Baked fish sticks are a healthy way to bring back a childhood favorite

Baked fish sticks are a healthy way to bring back a childhood favorite

I have the best memories of eating fish sticks as a child. It was one of the few frozen convenience foods my parents bought, and it felt like a special occasion. I loved being able to eat them with my fingers, dipping them in ketchup like fries. They were even better on the rare evenings I ate them on a folding tray in the living room while watching TV.

Craving that worry-free dining experience, I recently considered a package of frozen fish sticks at the grocery store. I have to admit that I was pleasantly surprised by the simplicity of their ingredients: just fish, oil and breadcrumbs. But knowing how easy they are to prepare, how much fresher and more flavorful they can taste when homemade, and how much I prefer them baked rather than fried, as the packaged versions usually are, I I decided to choose the ingredients to prepare my own.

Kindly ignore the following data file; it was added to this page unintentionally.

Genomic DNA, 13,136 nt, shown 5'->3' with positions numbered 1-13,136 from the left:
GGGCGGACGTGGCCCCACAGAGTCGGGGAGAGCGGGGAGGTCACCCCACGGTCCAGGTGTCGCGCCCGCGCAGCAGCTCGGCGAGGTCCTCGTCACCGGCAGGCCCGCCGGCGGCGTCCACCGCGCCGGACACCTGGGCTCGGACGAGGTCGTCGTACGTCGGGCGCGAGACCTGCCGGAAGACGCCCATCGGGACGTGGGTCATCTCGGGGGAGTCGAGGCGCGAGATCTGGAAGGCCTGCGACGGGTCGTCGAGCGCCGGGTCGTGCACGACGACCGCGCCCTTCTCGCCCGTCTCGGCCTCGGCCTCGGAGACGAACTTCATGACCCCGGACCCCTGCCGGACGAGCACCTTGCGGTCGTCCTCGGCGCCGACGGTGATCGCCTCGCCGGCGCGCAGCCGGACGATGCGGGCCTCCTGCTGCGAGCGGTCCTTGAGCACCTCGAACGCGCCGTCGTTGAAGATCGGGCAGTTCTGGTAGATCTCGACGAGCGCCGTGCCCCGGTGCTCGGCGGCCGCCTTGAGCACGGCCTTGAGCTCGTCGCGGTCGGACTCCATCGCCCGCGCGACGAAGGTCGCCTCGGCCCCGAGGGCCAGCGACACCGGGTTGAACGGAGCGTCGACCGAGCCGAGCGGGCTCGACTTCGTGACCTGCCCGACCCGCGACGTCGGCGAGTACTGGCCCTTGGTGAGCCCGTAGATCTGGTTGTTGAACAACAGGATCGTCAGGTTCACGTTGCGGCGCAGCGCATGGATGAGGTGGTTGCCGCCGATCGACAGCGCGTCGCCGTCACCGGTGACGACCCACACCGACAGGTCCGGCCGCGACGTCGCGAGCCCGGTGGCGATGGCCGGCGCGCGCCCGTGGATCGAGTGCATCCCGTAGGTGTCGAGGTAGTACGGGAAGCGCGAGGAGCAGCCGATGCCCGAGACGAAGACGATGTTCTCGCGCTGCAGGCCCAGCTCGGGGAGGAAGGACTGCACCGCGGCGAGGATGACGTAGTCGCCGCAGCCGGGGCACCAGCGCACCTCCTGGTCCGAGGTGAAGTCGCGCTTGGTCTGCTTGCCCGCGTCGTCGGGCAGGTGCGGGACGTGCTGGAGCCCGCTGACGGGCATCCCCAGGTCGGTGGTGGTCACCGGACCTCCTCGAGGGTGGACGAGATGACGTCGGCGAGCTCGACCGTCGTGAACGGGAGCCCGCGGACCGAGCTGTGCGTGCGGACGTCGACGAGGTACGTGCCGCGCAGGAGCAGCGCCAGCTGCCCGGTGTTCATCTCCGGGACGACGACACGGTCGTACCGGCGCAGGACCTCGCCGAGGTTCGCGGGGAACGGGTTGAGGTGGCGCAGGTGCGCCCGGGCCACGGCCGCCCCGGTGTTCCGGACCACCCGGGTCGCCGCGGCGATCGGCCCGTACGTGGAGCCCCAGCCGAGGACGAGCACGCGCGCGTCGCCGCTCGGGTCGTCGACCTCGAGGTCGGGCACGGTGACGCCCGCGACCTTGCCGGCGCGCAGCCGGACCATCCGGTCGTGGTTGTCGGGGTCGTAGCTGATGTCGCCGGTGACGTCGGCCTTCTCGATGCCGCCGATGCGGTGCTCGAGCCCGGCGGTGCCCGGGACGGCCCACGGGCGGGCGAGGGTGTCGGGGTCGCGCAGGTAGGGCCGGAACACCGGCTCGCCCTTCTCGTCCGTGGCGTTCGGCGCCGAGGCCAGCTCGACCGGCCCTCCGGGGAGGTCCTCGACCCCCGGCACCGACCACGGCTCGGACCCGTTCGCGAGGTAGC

Get the recipe: Baked fish sticks with tartar sauce

Any firm white fish makes good fish sticks, so I opted for the nicest, most economical fillets in the store. It turned out to be haddock on this particular visit, but cod, scrod, pollock, tilapia or halibut would all work well.

My tip for getting a nicely browned and crispy coating without risking overcooking the fish is to toast the breadcrumbs first. So I mixed some panko with olive oil, spread it evenly on a baking sheet and put it in the oven for a few minutes until it turned a nice brown color Golden. To add more flavor, I seasoned these breadcrumbs with paprika, garlic, salt and pepper, and beat a little Dijon mustard into a few eggs.

Then I started dipping – first in flour, then in the egg mixture and, finally, in the seasoned breadcrumbs. The coated fish sticks are put back on the same baking sheet and in the oven.

While the fish was cooking, I made a quick, healthier tartar sauce by stirring yogurt and a little mayonnaise with chopped sweet and sour pickles and green onions. You can swap capers for the pickle and chives or onion for the green onion if you like. (I outgrew ketchup with my fish sticks, but no judgment if you prefer that.)

After 10 minutes the fish came out with a crispy exterior and a very tender and flaky interior. Dipped in the creamy and tangy tartar sauce, they hit the mark just as I had hoped. And yes, I still satisfied my nostalgia by eating them while watching my favorite show.

Get the recipe: Baked fish sticks with tartar sauce



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